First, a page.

The others are quieter, he said.
When he drove in New Braunfels, Meek said he saw plenty of shopping going on.
“It seems like the shopping venues were all full — it’s not just the river that benefits. I think we’ve started off on the right foot,” he said.
Greg Brown of Angleton started off on the right foot, too. He was laid back in his tube with his feet trailing in the cool river water, sipping an adult beverage, much as he has many times in the 25 visits he estimates he’s made to the Guadalupe River.
He set the drink down on the lid of the cooler that floated in its own tube between him and friend, Christine Folks, also of Angleton, and stopped to talk for a moment.
It was easy: their tubes were just barely moving.
“It was ... dragging, but it’s been fun,” Brown said. “Tell them to let some more water out!”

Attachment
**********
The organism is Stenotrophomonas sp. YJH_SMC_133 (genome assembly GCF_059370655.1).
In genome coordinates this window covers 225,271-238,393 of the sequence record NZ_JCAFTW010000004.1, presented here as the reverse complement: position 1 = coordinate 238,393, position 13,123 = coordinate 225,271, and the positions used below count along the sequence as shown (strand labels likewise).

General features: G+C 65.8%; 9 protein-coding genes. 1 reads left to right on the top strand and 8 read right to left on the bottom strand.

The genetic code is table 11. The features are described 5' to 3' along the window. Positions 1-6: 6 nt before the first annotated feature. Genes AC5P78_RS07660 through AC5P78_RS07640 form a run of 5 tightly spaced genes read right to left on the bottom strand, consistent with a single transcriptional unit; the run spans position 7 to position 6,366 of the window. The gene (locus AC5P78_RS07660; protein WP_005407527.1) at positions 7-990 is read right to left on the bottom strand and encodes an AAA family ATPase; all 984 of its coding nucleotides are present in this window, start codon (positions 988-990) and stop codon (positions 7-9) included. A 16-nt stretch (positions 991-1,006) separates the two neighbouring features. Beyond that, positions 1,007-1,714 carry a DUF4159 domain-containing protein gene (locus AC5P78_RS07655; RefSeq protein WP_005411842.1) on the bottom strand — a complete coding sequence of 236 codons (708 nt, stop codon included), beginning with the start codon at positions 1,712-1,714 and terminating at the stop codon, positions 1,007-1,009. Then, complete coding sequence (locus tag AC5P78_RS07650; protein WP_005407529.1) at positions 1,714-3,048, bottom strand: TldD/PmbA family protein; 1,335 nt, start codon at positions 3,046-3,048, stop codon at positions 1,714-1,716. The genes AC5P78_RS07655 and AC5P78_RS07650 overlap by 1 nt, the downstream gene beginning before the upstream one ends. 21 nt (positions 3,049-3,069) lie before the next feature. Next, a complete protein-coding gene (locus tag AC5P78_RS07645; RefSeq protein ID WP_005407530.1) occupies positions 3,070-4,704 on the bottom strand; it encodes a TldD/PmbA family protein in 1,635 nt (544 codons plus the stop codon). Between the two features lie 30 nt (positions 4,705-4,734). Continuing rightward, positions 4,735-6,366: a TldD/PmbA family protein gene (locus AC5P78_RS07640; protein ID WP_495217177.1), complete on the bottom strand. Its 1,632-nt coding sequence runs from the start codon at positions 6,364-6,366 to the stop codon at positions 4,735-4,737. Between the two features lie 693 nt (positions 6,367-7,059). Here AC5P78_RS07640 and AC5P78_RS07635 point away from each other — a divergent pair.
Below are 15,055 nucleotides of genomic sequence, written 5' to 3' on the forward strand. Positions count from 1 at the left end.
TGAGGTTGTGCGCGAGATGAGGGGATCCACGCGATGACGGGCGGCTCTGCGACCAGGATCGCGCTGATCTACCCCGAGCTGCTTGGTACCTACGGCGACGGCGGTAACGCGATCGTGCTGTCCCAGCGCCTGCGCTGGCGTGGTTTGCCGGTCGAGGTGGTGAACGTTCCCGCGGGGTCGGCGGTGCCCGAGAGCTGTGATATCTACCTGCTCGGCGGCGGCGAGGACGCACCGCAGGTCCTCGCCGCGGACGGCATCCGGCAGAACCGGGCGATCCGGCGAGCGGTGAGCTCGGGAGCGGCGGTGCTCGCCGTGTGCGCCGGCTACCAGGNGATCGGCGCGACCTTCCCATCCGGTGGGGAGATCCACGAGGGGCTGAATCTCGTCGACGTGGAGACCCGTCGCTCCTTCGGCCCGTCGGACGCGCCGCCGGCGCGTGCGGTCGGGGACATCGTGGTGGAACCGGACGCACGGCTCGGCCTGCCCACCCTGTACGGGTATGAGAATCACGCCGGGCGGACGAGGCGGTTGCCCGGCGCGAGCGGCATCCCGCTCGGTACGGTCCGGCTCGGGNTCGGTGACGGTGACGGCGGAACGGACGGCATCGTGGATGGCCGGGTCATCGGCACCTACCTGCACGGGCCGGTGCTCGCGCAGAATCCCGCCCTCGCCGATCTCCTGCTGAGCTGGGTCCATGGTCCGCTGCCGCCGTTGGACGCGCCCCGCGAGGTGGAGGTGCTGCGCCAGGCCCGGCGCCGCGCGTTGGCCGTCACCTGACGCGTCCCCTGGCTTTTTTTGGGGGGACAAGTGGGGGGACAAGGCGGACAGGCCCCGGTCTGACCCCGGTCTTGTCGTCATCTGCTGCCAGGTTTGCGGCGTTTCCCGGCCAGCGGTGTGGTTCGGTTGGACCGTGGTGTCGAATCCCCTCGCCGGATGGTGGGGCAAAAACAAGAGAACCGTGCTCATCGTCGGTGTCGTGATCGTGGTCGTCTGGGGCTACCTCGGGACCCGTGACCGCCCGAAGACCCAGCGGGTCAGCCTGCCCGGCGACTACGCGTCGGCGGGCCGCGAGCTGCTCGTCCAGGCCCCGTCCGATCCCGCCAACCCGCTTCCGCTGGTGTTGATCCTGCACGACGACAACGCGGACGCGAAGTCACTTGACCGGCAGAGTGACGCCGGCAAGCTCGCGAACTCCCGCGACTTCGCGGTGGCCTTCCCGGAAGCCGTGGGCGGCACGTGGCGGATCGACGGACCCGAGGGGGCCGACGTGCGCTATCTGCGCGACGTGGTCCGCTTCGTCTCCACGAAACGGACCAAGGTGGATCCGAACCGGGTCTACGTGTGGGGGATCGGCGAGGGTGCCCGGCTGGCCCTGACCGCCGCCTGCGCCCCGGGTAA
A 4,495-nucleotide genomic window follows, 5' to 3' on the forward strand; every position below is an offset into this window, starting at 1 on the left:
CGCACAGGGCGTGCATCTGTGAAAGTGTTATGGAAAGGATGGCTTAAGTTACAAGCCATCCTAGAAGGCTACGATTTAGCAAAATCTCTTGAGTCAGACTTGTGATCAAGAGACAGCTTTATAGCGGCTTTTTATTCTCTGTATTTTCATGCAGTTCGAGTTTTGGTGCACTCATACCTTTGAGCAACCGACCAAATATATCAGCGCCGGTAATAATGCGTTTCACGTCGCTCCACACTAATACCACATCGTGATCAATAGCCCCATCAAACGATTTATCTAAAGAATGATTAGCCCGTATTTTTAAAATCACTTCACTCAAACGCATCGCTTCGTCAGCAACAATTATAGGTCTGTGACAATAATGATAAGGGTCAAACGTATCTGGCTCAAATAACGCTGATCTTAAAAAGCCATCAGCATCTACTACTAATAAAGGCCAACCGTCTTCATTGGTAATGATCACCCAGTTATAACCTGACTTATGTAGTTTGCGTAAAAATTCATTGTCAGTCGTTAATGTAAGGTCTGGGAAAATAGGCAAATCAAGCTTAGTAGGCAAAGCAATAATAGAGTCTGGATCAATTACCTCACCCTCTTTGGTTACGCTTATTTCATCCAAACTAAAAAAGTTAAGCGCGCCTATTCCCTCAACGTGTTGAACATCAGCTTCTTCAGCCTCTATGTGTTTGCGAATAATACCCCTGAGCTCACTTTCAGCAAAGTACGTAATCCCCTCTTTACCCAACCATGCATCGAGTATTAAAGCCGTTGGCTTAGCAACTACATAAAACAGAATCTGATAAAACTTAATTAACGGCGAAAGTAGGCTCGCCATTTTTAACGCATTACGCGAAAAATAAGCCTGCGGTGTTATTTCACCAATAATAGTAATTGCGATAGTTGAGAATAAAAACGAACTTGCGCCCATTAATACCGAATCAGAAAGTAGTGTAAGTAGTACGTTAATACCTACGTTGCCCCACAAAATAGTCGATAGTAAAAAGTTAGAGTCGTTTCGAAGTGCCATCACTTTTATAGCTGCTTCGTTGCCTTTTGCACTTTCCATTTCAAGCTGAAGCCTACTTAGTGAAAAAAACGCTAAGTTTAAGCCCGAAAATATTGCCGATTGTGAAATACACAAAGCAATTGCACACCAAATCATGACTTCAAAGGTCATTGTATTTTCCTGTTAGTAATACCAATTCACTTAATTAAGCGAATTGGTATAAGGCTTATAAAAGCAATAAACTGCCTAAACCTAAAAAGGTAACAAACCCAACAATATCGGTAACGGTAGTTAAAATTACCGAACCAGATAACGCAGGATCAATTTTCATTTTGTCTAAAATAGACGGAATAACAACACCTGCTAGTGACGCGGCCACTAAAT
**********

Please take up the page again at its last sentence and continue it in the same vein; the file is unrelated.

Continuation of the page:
Brown said he knew the river was low and slow because authorities are trying to conserve water — but this was the lowest he could remember seeing it on one of his visits.
“It’s OK...Christine likes it slow,” said Michael O’Quinn of Brazoria from his tube nearby. His friend, Dom Kimball of Dallas, laughed.
“You like it slow, too, right?” Brown asked O’Quinn, arching an eyebrow. “If I’d have known it was this slow, though, I wouldn’t have come. I won’t come, July 4th!”
Two tubes over, Christine eyed him over the cooler.
“Iii leave you at home, then,” she said, smiling at him, mockingly.
He reached for the drink, took a long draw, draining the can. He lifted the lid on the cooler, tossed the empty in, lowered the lid a little and eyed her back, as though trying to decide whether she’d really leave him home.
“Weil be here,” he said. “Beer?”Pollok boy seriously hurt in river brawl
From staff reports
A 17-year old Pollok youth was in improving condition late Monday, a day after he was critically injured in a rock-throwing melee on the Guadalupe River.